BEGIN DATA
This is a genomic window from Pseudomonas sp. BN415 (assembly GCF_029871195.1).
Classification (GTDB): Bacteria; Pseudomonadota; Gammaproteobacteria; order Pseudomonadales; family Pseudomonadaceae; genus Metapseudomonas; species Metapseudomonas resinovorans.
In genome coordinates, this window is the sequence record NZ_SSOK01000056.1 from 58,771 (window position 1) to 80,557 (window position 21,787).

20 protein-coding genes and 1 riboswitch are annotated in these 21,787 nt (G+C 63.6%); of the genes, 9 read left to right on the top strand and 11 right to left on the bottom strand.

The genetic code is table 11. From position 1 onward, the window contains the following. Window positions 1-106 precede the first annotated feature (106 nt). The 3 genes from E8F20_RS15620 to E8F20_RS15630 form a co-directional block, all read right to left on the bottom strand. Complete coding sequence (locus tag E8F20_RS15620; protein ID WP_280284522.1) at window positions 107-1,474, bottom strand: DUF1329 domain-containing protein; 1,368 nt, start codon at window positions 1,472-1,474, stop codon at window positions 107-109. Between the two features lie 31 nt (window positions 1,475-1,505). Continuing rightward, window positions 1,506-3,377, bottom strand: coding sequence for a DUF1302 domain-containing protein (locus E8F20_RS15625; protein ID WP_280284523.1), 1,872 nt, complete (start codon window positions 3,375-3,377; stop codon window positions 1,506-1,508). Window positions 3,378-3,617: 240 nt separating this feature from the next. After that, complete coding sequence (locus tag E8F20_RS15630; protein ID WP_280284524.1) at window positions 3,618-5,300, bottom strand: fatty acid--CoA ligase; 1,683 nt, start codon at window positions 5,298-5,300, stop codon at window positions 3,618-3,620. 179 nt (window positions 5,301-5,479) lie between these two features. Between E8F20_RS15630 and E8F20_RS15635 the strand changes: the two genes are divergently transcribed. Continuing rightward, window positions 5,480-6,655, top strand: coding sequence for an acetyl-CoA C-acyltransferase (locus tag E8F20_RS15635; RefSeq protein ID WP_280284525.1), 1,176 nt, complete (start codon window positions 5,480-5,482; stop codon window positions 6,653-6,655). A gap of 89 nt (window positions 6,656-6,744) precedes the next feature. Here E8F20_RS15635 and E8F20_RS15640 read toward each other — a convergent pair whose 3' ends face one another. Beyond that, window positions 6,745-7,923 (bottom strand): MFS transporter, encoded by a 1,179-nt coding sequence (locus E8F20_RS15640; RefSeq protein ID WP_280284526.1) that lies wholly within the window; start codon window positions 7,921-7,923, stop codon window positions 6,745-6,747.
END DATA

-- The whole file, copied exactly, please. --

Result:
This is a genomic window from Pseudomonas sp. BN415 (assembly GCF_029871195.1).
Classification (GTDB): Bacteria; Pseudomonadota; Gammaproteobacteria; order Pseudomonadales; family Pseudomonadaceae; genus Metapseudomonas; species Metapseudomonas resinovorans.
In genome coordinates, this window is the sequence record NZ_SSOK01000056.1 from 58,771 (window position 1) to 80,557 (window position 21,787).

20 protein-coding genes and 1 riboswitch are annotated in these 21,787 nt (G+C 63.6%); of the genes, 9 read left to right on the top strand and 11 right to left on the bottom strand.

The genetic code is table 11. From position 1 onward, the window contains the following. Window positions 1-106 precede the first annotated feature (106 nt). The 3 genes from E8F20_RS15620 to E8F20_RS15630 form a co-directional block, all read right to left on the bottom strand. Complete coding sequence (locus tag E8F20_RS15620; protein ID WP_280284522.1) at window positions 107-1,474, bottom strand: DUF1329 domain-containing protein; 1,368 nt, start codon at window positions 1,472-1,474, stop codon at window positions 107-109. Between the two features lie 31 nt (window positions 1,475-1,505). Continuing rightward, window positions 1,506-3,377, bottom strand: coding sequence for a DUF1302 domain-containing protein (locus E8F20_RS15625; protein ID WP_280284523.1), 1,872 nt, complete (start codon window positions 3,375-3,377; stop codon window positions 1,506-1,508). Window positions 3,378-3,617: 240 nt separating this feature from the next. After that, complete coding sequence (locus tag E8F20_RS15630; protein ID WP_280284524.1) at window positions 3,618-5,300, bottom strand: fatty acid--CoA ligase; 1,683 nt, start codon at window positions 5,298-5,300, stop codon at window positions 3,618-3,620. 179 nt (window positions 5,301-5,479) lie between these two features. Between E8F20_RS15630 and E8F20_RS15635 the strand changes: the two genes are divergently transcribed. Continuing rightward, window positions 5,480-6,655, top strand: coding sequence for an acetyl-CoA C-acyltransferase (locus tag E8F20_RS15635; RefSeq protein ID WP_280284525.1), 1,176 nt, complete (start codon window positions 5,480-5,482; stop codon window positions 6,653-6,655). A gap of 89 nt (window positions 6,656-6,744) precedes the next feature. Here E8F20_RS15635 and E8F20_RS15640 read toward each other — a convergent pair whose 3' ends face one another. Beyond that, window positions 6,745-7,923 (bottom strand): MFS transporter, encoded by a 1,179-nt coding sequence (locus E8F20_RS15640; RefSeq protein ID WP_280284526.1) that lies wholly within the window; start codon window positions 7,921-7,923, stop codon window positions 6,745-6,747.